South Korea’s K League, along with the Chinese Super League, and Japan’s J- League, are top-tier football leagues in Asia. The league features a well-run competition with solid sponsorship and widespread coverage.
With the football frenzy driven by Son, the opening of the Korean National Football Centre and potentially hosting the AFC Asia Cup Finals in 2023, Korea is set to become Asia’s premier football destination. As football continues to grow in South Korea, there are multiple opportunities for IPs, academies and football tech around fan engagement, player performance, player management, training and monitoring to grow and capitalize on the growing Korean fan base. (Learn how football tech can level the playing field & take advantage of fan excitement about football in Asia)
Golf is Koreans’ new favorite sport
Korea is currently the third-largest market for golf globally, just behind the United States and Japan, according to CNBC. Golf in Korea has always been big, and it continues to boom with a record number of golf rounds being booked, equipment sales, golf course memberships, indoor simulated golf, and apparel sales. Many Korean players are now finding success on global Tours such as the PGA Tour and LPGA.
Pak Se-ri, the woman who is recognized as a trailblazer in the golf scene in South Korea contributed to this growth. She became the first Asian to win the Women’s US Open major in 1998 and she was also the first South Korean to be inducted into the LPGA Hall of Fame. Throughout her 19-year career, she secured 123 career top-10 finishes and won 25 LPGA titles.
Her success inspired a generation of young Korean female golfers to follow in her footsteps. These women, dubbed “The Se-ri kids”, are shining on the global stage. Many players from South Korea have made it to the leaderboard of LPGA and in the Rio 2016 Olympics, Inbee Park brought Korea its first Olympic gold medal in women’s golf since 1900.
Golf is also extremely popular as a leisure sport and it is becoming a lucrative sector in Korea’s sports market. According to a white paper released by the Korea Leisure Industry Research Institute, Korea’s golf market (including entrance fees, golf cart fees, caddie tips, beverage fees, etc.) set a record high and reached $US6 billion in 2020, at an 18.3% year-on-year increase. It also indicated that the market saw a growth of 82% from 2010 to 2020.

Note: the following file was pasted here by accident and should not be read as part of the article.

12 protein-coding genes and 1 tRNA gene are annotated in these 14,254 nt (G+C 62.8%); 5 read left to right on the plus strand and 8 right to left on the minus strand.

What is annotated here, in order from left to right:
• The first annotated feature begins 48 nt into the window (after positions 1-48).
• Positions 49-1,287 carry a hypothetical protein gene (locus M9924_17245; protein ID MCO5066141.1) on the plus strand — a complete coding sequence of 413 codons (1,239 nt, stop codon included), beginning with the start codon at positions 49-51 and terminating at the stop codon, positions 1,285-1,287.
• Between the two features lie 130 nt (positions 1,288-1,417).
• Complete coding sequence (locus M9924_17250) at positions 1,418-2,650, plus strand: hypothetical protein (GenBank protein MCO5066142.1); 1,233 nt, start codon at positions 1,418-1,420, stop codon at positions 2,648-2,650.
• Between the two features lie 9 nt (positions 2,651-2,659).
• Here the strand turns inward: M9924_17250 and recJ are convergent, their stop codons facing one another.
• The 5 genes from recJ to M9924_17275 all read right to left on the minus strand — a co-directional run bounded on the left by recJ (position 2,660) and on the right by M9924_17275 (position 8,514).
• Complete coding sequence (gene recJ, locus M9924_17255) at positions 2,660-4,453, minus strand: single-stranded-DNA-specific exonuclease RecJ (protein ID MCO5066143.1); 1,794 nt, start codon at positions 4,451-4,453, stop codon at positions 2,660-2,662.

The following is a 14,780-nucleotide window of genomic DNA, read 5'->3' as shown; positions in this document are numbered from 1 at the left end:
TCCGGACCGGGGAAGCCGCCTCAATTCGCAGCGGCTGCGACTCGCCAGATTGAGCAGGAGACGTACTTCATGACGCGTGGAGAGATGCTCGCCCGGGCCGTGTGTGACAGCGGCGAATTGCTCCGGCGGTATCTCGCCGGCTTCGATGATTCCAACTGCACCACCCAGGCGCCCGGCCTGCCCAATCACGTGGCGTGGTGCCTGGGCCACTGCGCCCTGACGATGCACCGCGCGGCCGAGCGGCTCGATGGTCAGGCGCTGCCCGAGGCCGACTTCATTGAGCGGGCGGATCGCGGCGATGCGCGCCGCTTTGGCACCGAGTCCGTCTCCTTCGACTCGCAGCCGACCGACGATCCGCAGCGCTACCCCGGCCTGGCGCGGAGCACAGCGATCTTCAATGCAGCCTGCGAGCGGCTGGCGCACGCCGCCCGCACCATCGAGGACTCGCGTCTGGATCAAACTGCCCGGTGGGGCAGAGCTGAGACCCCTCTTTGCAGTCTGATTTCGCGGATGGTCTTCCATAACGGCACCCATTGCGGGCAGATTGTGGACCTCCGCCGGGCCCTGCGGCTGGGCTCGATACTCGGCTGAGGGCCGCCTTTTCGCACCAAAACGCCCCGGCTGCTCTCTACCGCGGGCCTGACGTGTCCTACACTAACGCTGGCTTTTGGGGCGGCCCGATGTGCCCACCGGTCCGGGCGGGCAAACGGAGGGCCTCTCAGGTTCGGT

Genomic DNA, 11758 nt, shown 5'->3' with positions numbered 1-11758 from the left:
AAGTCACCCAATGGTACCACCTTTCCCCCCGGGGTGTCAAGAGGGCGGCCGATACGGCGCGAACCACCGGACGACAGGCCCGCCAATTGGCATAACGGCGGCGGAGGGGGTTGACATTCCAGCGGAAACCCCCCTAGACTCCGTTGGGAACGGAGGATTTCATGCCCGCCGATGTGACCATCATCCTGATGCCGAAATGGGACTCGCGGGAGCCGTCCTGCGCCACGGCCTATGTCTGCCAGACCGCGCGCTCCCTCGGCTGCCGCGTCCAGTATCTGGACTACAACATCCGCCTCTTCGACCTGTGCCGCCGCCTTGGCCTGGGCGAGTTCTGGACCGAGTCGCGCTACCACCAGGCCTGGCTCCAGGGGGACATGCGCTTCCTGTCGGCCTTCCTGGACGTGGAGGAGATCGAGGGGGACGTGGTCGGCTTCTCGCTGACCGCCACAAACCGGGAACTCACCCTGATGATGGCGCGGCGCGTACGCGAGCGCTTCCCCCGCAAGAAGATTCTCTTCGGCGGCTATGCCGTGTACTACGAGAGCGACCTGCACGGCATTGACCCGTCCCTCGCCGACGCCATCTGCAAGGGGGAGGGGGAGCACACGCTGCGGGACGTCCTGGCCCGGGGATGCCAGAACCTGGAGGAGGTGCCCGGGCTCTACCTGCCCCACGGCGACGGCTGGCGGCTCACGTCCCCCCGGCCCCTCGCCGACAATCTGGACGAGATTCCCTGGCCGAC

With the support of South Korea’s government in promoting golf at a grassroots level, golf has become a lot more universal and affordable. From 2010 to 2020, the number of public golf courses increased from 167 to 344 while the number of private golf clubs decreased from 210 to 158. During the pandemic, the number of visitors to Korean golf courses has increased sharply. A report from the Korea Golf Association estimated that the number of golf course visitors exceeded 50 million in 2021.
The Korean golf market is at a prime stage where we will see exponential growth from different sub-sectors of the golf business including technology, equipment and apparel, and sports tourism.
“ There has been growth in every category of golf business you could imagine.”
Chris Lee, GM at PGA TOUR APAC
Chris added: “A Korean fund has been involved in selling Japan’s largest golf course network – Accordia Group. Korean companies also own two of golf’s largest brands in the world, Titleist (Fila) and Taylormade (Centroid) through acquisitions. A country with a population of 50m has 5 dedicated golf channels and golf variety shows featuring famous K-celebrities can be seen in virtually every major channel both terrestrial and cable.”
Golf has been growing on the technological side as well. “There are now multiple companies developing simulator golf machines, ball flight measurers, range finders, and smart scoring systems. With continued growth in the sport and demand for creativity, consumers are looking for innovative ways to consume the sport and there will be lots of opportunities in golf technology.” said Lee.
The future state of Korea’s sports and esports market
Korea’s market is still very unique, especially in terms of how consumers react, and there are still many opportunities for growth. According to Jay: “There is a unique dynamic about the Korean market. When people like something, they will get obsessed and they are willing to spend a large amount of money on it and the market will adapt and penetrate quickly and massively. Cycling, tennis, and fitness are really trending in Korea right now and have a lot of monetization opportunities.”
Jay added: “South Korea’s sports industry is closely linked to entertainment and media, leveraging sports as a subject of entertainment is the way forward.”
If you need more in-depth insights to capitalize on the opportunities of Korea’s sports and esports market, talk to us.